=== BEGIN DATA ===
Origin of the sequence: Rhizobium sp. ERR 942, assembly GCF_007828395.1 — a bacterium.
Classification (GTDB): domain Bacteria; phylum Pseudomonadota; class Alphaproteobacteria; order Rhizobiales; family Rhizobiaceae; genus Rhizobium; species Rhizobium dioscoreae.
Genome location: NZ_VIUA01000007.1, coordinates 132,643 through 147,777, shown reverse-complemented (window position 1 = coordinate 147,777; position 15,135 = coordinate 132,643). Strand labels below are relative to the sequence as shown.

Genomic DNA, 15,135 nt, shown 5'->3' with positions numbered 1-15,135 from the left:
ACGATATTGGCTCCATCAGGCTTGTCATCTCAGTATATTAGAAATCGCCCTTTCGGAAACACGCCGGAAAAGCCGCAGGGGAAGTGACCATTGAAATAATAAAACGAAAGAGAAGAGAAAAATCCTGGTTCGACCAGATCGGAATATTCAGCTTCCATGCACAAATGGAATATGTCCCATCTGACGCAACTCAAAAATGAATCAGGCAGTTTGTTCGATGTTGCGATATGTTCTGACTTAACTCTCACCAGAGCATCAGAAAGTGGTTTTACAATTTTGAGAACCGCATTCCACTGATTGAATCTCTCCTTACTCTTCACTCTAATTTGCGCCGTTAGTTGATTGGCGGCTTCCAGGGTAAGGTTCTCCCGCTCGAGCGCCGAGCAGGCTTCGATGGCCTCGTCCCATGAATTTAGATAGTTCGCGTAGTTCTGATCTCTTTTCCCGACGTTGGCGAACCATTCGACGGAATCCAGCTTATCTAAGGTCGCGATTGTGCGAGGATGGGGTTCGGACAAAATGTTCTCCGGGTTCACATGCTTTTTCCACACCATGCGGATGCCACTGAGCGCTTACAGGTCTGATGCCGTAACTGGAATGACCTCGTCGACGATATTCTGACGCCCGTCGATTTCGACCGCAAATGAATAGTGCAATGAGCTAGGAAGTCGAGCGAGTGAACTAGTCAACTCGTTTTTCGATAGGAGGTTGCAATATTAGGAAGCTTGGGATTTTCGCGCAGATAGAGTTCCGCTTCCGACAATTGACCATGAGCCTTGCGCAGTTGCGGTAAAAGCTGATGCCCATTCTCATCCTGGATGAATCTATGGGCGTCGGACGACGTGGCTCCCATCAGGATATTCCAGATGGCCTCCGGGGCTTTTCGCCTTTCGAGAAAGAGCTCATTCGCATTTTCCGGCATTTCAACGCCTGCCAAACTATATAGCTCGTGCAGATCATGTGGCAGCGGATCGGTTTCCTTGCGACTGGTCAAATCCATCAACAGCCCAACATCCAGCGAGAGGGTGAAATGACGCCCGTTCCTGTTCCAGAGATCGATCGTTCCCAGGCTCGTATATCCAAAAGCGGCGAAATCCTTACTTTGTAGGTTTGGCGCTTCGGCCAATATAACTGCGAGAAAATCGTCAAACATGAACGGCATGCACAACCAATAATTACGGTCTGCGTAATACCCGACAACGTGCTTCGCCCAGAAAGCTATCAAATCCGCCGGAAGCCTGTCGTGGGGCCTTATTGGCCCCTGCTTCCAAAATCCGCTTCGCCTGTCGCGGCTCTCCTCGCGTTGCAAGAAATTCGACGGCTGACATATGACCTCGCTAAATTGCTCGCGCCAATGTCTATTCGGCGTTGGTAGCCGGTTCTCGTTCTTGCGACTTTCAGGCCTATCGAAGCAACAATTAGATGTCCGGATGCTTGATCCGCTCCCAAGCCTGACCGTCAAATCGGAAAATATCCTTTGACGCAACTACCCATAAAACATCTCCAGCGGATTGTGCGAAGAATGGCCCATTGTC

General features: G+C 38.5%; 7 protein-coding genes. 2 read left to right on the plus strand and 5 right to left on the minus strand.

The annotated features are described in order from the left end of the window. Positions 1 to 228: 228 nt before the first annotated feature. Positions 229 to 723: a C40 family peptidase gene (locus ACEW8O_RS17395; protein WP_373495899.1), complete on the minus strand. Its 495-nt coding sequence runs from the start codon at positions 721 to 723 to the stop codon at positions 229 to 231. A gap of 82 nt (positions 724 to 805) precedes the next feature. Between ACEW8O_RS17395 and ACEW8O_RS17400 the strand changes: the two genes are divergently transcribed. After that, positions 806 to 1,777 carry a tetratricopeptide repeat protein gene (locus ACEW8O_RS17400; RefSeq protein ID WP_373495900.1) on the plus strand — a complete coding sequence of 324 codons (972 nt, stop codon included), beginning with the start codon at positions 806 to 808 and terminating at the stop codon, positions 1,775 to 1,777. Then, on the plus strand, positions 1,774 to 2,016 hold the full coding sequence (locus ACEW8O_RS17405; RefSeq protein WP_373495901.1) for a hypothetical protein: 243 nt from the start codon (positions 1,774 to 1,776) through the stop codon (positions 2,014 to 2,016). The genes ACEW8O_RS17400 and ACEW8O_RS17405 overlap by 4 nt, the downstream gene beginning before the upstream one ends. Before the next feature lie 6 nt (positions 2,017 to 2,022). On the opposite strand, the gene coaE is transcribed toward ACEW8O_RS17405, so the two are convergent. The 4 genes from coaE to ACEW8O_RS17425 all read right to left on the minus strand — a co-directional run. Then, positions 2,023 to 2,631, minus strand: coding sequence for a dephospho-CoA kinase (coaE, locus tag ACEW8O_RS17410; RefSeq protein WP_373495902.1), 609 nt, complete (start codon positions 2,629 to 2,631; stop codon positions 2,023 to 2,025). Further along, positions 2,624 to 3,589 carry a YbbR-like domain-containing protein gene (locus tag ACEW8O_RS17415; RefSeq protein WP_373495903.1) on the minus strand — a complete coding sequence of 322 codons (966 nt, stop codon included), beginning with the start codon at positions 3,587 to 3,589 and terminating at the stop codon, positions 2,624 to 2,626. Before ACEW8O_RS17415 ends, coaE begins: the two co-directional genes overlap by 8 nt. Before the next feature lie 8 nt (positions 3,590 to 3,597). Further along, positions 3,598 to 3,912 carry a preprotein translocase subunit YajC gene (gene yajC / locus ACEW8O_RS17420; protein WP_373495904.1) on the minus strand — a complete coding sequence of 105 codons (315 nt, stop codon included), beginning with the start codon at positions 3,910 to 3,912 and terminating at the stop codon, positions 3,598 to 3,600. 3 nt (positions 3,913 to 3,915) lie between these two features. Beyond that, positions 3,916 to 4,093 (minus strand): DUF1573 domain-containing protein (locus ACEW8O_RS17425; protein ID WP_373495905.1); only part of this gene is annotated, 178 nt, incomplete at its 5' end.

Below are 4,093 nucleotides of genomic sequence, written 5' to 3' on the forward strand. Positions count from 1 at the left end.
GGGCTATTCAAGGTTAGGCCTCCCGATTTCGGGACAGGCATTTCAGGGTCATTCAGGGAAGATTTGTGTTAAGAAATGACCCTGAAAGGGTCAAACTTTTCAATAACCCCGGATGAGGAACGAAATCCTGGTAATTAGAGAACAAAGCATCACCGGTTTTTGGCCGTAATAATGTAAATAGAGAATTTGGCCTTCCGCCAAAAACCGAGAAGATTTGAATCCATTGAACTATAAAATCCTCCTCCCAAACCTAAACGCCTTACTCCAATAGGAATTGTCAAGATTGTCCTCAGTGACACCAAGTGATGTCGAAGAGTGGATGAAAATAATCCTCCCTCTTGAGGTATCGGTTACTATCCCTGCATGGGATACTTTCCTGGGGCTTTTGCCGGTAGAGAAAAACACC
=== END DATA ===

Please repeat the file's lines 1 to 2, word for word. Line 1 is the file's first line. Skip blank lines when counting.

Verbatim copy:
Origin of the sequence: Rhizobium sp. ERR 942, assembly GCF_007828395.1 — a bacterium.
Classification (GTDB): domain Bacteria; phylum Pseudomonadota; class Alphaproteobacteria; order Rhizobiales; family Rhizobiaceae; genus Rhizobium; species Rhizobium dioscoreae.